“The stories that dominated the serious magazines and journals seemed to share a flat fireless quality… Characters dropped half out of love, or endured a minor crisis, or just wandered around treasuring their sense of dismay about, you know, the fallenness of the world.” In case you missed it: Slate’s review of Stuart Dybek‘s new collection of stories, Paper Lantern, also delivers an acerbic take on the modernist past and current “revitalization” of the American short story.
“Flooded with data as we are, each day brings even more innovations and technologies to help us mine, sort, and generate even more information. Asking about the future of libraries is another way of asking where this big, hot mess of information is taking us.” Justin Wadland reviews three books on libraries and attempts to predict the future of these institutions in a piece for the Los Angeles Review of Books. Meanwhile, Florida Polytechnic University has just opened and its library has no books at all.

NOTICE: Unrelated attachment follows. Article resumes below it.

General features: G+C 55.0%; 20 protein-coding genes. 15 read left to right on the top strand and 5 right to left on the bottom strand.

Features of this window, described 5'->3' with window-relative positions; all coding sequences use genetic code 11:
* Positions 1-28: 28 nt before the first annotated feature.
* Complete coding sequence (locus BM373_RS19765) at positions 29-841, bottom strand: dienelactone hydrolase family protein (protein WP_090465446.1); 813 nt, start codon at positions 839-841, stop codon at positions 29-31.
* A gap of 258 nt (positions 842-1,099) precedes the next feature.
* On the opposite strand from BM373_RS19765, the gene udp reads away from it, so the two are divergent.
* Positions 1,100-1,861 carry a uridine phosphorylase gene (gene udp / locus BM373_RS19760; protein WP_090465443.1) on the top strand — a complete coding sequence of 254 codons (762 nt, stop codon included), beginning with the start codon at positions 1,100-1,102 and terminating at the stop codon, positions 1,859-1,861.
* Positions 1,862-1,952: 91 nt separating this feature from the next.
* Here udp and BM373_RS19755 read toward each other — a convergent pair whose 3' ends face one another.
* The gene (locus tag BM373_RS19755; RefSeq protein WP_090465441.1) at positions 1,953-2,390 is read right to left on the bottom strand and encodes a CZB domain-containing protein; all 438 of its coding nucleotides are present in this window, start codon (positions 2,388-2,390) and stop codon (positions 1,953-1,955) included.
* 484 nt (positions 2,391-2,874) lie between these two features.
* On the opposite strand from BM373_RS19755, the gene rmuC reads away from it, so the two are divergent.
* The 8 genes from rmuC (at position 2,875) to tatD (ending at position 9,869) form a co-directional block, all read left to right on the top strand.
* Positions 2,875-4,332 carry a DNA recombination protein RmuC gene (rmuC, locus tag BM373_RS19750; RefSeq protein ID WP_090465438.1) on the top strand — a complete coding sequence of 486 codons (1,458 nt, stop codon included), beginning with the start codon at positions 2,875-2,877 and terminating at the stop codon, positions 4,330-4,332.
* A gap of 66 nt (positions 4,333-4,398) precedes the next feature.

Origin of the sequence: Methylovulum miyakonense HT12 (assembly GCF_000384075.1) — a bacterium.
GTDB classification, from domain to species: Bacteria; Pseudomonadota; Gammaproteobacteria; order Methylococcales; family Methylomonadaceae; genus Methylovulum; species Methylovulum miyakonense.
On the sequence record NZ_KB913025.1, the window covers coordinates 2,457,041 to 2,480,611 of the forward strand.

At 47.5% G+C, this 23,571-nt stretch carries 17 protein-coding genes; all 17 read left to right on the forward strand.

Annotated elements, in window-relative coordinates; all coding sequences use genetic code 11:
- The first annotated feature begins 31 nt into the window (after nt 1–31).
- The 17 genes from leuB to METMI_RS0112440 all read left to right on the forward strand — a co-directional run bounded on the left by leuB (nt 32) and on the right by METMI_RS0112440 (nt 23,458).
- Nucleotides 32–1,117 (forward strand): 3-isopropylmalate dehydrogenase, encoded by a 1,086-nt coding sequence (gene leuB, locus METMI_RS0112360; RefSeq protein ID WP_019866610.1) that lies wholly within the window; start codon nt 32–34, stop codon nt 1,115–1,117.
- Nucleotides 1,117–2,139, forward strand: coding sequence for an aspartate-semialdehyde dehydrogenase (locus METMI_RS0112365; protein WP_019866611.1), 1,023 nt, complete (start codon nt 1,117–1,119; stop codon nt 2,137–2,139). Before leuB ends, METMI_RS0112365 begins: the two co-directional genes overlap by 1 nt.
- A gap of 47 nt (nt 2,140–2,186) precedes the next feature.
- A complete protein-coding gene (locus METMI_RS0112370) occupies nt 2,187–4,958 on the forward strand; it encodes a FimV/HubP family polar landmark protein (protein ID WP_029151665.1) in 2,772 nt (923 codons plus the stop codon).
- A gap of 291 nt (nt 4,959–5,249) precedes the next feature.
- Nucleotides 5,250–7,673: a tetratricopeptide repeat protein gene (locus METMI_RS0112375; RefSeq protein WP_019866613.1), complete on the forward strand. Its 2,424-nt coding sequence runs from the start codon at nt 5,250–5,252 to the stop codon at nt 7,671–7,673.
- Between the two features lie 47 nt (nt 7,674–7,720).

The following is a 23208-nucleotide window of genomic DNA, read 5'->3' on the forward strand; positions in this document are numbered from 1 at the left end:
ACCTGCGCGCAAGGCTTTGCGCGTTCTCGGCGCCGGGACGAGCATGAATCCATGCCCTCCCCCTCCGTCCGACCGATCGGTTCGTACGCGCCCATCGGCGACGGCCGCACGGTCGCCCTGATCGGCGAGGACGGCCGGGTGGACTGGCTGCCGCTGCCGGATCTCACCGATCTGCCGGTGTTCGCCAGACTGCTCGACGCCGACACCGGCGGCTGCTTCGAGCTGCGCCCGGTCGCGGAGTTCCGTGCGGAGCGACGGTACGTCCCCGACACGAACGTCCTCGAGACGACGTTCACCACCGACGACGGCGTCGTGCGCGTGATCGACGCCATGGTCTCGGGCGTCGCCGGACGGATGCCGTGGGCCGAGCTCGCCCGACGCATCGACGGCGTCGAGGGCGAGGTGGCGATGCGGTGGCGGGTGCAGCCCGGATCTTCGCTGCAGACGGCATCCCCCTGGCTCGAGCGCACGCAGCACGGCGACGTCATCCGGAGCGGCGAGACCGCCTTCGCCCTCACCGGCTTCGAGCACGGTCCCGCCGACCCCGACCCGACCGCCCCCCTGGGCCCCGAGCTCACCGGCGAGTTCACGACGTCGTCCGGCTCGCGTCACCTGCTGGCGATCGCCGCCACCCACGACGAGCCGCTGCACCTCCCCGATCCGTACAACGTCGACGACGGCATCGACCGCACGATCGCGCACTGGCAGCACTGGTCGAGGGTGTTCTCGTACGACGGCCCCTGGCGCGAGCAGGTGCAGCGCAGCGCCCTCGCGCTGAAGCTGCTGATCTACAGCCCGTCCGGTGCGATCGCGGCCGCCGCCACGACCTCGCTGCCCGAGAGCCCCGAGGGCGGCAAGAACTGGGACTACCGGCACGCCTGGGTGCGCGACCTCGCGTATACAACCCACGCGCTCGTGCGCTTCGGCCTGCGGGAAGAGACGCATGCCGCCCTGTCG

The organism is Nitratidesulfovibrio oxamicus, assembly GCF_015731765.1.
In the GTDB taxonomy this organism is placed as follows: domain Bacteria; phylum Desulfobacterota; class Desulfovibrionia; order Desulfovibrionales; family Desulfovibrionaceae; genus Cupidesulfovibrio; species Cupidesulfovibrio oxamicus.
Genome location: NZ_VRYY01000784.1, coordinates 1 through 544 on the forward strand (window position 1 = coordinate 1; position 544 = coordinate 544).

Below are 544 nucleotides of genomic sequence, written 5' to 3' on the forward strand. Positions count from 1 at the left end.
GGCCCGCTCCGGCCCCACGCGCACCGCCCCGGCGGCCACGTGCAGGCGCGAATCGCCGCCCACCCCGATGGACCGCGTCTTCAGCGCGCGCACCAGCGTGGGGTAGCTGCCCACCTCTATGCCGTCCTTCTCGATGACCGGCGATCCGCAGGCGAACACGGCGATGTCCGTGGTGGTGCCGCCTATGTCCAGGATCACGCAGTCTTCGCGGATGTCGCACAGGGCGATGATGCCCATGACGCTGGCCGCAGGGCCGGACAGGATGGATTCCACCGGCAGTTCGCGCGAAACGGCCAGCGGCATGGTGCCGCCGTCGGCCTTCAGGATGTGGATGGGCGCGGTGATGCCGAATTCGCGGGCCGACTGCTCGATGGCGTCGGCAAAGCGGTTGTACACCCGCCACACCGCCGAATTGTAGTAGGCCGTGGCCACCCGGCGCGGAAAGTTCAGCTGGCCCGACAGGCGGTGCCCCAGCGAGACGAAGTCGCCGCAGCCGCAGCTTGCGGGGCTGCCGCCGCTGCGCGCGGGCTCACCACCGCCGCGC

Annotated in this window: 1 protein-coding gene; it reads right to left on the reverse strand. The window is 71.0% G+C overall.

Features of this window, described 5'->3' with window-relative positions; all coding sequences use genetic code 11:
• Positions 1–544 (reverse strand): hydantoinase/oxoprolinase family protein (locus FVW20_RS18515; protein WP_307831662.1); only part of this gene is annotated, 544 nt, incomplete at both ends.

The Public Domain Review takes a look at the “Class of 2013,” a k a their “top pick of artists and writers whose works will, on 1st January 2013, be entering the public domain.” Among the names highlighted is Robert Musil, whose novel The Man Without Qualities was reviewed on our site by Matthew Gallaway.
If J.D. Salinger had it his way, we would all probably be dead by the time we got to read his unpublished works. However, someone leaked scans of a paperback entitled Three Stories, including the Catcher in the Rye precursor, “The Ocean Full of Bowling Balls,” on eBay on Wednesday. You can view the PDF here.